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5 Facebook Messenger Alternatives to Use Instead

It seems like Facebook is hell-bent on giving you reasons to stop using its services.

The Cambridge Analytica scandal was just the start. As reported by Recode, we know now how easy it is for third parties to get access to your personal data—and Facebook Messenger is a huge privacy risk because your chats are supposed to be private.

But Facebook Messenger is anything but. As reported by TechCrunch, Facebook has been caught slyly uploading users’ contact books in the background. The Messenger app is now plagued with ads and Facebook just can’t seem to stop pushing its Messenger Day feature down the throats of users. The real kicker? Messenger chats are not end-to-end encrypted and Facebook is monitoring your conversations.

If you’re frustrated by all the recent changes to Facebook Messenger, you should switch to another platform that’s more secure and convince your friends and family to follow suit. In this article, we discuss the best alternatives to Facebook Messenger for making that switch.

1. Signal

If you’re looking for a super secure messaging client that’s also easy to use, Signal is for you. Signal is an open-source messaging service available on Android, iPhone, Windows, Mac, and Linux.

Signal is developed by Open Whisper Systems. The best thing about Signal, privacy-wise, is that Signal’s backend code is also open source and verifiable. A lot of secure messaging services these days only open source the frontend application code (“client-side”) while keeping the backend platform itself proprietary (“server-side”).

That’s not the case with Signal. This might seem like a small thing but this layer of transparency adds more confidence and trust to the system. It’s one of the reasons why Edward Snowden has endorsed Signal. And, like him or loathe him, there’s a guy who knows a thing or two about privacy.

Talking about the application itself, you’ll find all the features you look for in a simple messaging service. You can text, make voice calls, send pictures and videos, share documents, create group chat, and so on.

Signal is extremely simple to use. You sign up using your phone number and a one time password that’s sent to you via SMS. You give your name and that’s it. There’s no email address and no password to worry about. Signal will ask your permission to look up your contacts. But don’t worry, the details aren’t sent to Signal’s servers.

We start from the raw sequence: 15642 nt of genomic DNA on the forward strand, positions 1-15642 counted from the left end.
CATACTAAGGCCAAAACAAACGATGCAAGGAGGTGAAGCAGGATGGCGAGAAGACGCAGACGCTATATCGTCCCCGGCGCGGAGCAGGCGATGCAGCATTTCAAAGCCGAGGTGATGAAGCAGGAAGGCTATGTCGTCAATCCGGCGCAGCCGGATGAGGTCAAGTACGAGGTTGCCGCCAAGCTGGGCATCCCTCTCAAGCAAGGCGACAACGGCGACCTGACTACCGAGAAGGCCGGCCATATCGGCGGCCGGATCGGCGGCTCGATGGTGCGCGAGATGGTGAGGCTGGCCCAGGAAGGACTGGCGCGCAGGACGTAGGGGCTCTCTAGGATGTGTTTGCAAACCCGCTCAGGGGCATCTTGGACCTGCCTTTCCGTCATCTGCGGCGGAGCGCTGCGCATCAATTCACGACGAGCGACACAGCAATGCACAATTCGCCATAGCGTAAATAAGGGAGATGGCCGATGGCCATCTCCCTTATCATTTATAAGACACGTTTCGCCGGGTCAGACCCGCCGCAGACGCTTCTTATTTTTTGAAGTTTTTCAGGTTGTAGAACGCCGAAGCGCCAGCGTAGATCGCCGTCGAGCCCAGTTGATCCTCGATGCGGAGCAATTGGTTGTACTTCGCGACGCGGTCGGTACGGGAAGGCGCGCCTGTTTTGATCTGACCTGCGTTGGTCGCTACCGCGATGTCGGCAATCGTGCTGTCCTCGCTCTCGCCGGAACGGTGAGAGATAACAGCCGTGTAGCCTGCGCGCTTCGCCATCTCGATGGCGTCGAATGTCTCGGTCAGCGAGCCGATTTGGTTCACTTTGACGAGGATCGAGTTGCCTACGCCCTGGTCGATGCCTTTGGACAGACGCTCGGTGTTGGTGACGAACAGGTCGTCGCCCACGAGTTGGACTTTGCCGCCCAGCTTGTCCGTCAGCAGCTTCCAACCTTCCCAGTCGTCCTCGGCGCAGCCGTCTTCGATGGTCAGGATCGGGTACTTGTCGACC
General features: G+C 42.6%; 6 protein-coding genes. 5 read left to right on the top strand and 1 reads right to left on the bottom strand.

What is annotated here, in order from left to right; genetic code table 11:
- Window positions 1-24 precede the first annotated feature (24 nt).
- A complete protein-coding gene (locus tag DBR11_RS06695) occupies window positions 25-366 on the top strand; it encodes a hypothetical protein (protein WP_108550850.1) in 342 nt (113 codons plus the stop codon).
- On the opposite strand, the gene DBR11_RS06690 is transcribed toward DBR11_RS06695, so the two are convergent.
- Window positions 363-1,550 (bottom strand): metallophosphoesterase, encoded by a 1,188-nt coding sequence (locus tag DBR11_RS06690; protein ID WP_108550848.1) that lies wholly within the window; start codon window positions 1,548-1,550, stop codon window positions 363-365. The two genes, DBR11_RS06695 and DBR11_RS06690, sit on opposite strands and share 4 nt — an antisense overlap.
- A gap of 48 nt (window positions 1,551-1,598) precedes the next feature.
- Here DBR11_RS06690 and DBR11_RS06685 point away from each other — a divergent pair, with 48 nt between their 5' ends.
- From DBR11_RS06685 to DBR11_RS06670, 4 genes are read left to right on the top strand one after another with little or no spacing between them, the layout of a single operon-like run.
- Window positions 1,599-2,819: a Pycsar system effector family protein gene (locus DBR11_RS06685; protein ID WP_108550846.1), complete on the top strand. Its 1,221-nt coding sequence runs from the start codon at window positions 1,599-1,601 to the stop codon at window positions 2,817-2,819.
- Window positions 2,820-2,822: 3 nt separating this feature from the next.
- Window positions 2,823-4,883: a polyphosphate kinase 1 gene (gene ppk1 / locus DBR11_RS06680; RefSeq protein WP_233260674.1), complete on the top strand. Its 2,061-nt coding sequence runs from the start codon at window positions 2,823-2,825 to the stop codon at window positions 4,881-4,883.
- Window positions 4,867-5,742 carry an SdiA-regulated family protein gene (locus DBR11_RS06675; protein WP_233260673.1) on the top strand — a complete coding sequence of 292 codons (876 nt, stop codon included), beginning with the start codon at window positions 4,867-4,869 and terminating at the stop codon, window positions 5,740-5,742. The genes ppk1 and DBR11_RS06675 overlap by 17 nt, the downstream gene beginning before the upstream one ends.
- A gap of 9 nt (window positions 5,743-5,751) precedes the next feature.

Download: Signal for Android | iOS (Free)

2. Telegram

The chances are you’ve heard of Telegram, and the multitude of reasons to use Telegram. With over 200 million monthly active users, it’s one of the more popular messaging services out there.

Telegram is one of the best alternatives to Facebook Messenger because it has all the features and characteristics of Facebook Messenger, minus the bad stuff. Telegram is available on every major platform including iPhone, Android, Mac, Windows, Linux Web and even Windows Phone. The app’s UI is barebones and simple to use.

When you’re looking for secure and private alternatives to popular messaging clients, Telegram is usually one of the first options to pop up. While Telegram is open source, it’s only the client side code that’s available to the public. Server side code is all proprietary. If Telegram says that it has strong encryption and it won’t save your messages on its servers, you’ll just have to take the company’s word for it.

Telegram is criticized by security experts because it doesn’t enable end-to-end encryption by default. For this, you need to enable Secret Chat with every person you’re talking to. By default, Telegram works just like every other messaging service: keeping your messages on its servers where it has access to all your data.

So why is Telegram on this list? Because it’s way better than Facebook Messenger. There are no annoying ads, no annoying stories feature. Another refreshing thing about Telegram is that, unlike Facebook, Telegram’s bots are actually useful. And because Telegram is so popular, you’ll probably find that your friends are already using Telegram. If not, it will be relatively easy to convince them to jump ship.